That Hollywood trade sucked up to the A+ list mogul again.
Whether it is protecting the disgraced director through promotion or omission or their latest kneepaddy thing by giving the permanent A++ list celebrity a forum to shape her recent comments about another A++ lister.
They didn’t ask one followup that wasn’t designed to make her look better.
A+ list mogul: David Geffen
A++ list celebrity: Oprah Winfrey
A++ lister: Michael Jackson
Disgraced director: Bryan Singer
Oprah Talks Apple Plans, ’60 Minutes’ Exit, ‘Leaving Neverland’ Backlash and Mayor Pete “Buttabeep, Buttaboop”
What’s left for the media empress and icon of inspiration? In a wide ranging interview, Winfrey explains her streaming strategy (including a possible interview series), who she’s eyeing for 2020 (“I’d like to see what’s up with Butta” — aka Pete Buttigieg) and the creative fire that fuels her now.
The year was 1984. Oprah Winfrey was making her way to the Hotel Bel-Air for the first time. As she weaved up Stone Canyon Road, the once impoverished talk show host from rural Mississippi was mesmerized by the opulence tucked behind towering gates.
“It’s the first time that I actually realized how rich white people really lived,” she says. Being able to see it, firsthand, was transformative. “Just recognizing that there is another way of living let me know that that is possible.”
Her series of aha moments continued. The following year, Winfrey arrived at the offices of Steven Spielberg, for whom she made her film debut in The Color Purple. The role earned her an Oscar nomination and an invite to his Amblin headquarters in L.A. Until that moment, Winfrey had no idea, she says, that “you could have your own studio.”
More than three decades later, Winfrey is a self-made billionaire (Forbes estimates her net worth at $2.8 billion) with lavish homes tucked behind gates and, yes, her own studio. She has a TV network, too, along with an eponymous magazine and a megadeal with Apple that will include a book club, documentaries and — she teases here — a potential series that would put her back in the interviewing chair. She’s also parlayed her iconic status into opportunities to educate and inspire worldwide. “I want to leave this planet being able to say, ‘Caused no harm, did a lot of good,’ ” she says.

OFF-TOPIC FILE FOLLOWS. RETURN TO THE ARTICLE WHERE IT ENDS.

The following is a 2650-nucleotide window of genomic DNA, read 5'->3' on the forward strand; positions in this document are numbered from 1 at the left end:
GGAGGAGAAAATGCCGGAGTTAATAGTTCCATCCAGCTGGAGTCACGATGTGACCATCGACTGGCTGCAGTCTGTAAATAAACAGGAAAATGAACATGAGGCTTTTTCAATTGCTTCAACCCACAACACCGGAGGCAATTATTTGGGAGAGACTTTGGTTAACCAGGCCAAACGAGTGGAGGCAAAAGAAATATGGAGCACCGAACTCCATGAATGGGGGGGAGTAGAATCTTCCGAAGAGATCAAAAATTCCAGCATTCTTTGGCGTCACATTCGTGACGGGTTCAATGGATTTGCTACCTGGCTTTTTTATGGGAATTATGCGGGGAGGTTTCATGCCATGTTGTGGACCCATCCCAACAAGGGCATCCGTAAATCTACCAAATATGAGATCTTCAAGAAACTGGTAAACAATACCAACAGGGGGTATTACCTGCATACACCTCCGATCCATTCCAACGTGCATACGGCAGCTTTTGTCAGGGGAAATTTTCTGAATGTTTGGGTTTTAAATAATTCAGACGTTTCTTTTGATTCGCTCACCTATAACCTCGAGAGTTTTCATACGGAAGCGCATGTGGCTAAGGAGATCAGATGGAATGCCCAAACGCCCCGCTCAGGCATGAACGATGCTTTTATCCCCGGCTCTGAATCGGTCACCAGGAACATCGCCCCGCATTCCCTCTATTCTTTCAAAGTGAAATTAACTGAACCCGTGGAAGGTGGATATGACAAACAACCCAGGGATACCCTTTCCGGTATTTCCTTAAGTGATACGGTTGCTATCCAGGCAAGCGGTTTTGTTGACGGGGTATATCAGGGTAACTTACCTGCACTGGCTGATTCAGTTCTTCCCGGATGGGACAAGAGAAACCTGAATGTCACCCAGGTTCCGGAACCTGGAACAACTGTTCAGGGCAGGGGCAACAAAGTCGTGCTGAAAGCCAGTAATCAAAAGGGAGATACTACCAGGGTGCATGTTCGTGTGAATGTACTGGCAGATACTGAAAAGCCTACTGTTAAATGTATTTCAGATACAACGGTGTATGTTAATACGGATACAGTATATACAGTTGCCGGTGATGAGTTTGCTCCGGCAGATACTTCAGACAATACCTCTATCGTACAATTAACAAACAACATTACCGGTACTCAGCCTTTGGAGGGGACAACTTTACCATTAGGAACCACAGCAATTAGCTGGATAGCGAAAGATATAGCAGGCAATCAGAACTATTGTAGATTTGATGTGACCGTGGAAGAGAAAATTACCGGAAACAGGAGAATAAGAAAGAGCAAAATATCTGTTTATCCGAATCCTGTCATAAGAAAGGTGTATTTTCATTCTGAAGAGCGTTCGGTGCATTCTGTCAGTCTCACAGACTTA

You made a lot of noise by getting involved with Leaving Neverland, via your special After Neverland. How did that come about?
I didn’t even have to be in it. I didn’t have to take on all that. I said to myself the other day, “Why did I do that?”
Do you regret it?
No, I don’t regret it. It wasn’t really regret, it was just … actually, I was having dinner with friends and they were saying, “We saw you were in that.” Like, “Why did you do that?” This is what happened. I saw it, and I was shaken by it. I wasn’t even shaken by the fact that it was Michael Jackson, I was shaken by the fact that [filmmaker] Dan Reed had done a really good job of showing the pattern, and for years, I had been trying to show people the pattern. I’d been trying to say it’s not about the moment, it’s about the seduction. The first thing I said to Gayle [King] when we watched it was, “Gayle, you’ve got to get those guys [on CBS This Morning].” She Instagrammed about it, and I go, “No, you shouldn’t Instagram, you should just get those guys.”
How did you get involved?
I sent [HBO’s former chairman Richard] Plepler a text and said, “Look, I’m trying to reach some of your people. What are you all doing with this?” I really wanted to talk to not just the guys but other people who were seeing it because I knew that people were going to be triggered by it. I knew that there would be people who would be re-traumatized by it and would see themselves in it, and I thought, “I can help thread the needle of what is actually happening here.”
I assume you hadn’t anticipated the blowback?
Oh, the hateration? Honeeeeey, I haven’t had that much hateration since “The Puppy Episode” with Ellen [Winfrey guested as the therapist on the 1997 Ellen sitcom episode in which Ellen DeGeneres’ character comes out], and it made me think, “Thank goodness Ellen’s coming out was before social media because can you imagine?” During “The Puppy Episode,” I had to take the people who were on my switchboard at Harpo off the switchboard because of the vitriol. They were scared.
In your estimation, is the Time’s Up movement doing enough to truly empower women?
I am grounded in a spiritual sense of: Everything is happening just as it’s supposed to be happening. So the fact that it even exists, that there is an organization called Time’s Up that’s created for the empowerment and the emboldening of women is exactly where we’re supposed to be right now. And the new day on the horizon is actually here. That new day where because a waitress in Idaho or a factory worker in Michigan has heard somebody else share their story, she says, “Oh no, no, no, you can’t talk to me that way, I’m not going to take this anymore.” That’s happening all over the country, so the culture is changing because of the Time’s Up movement.- Source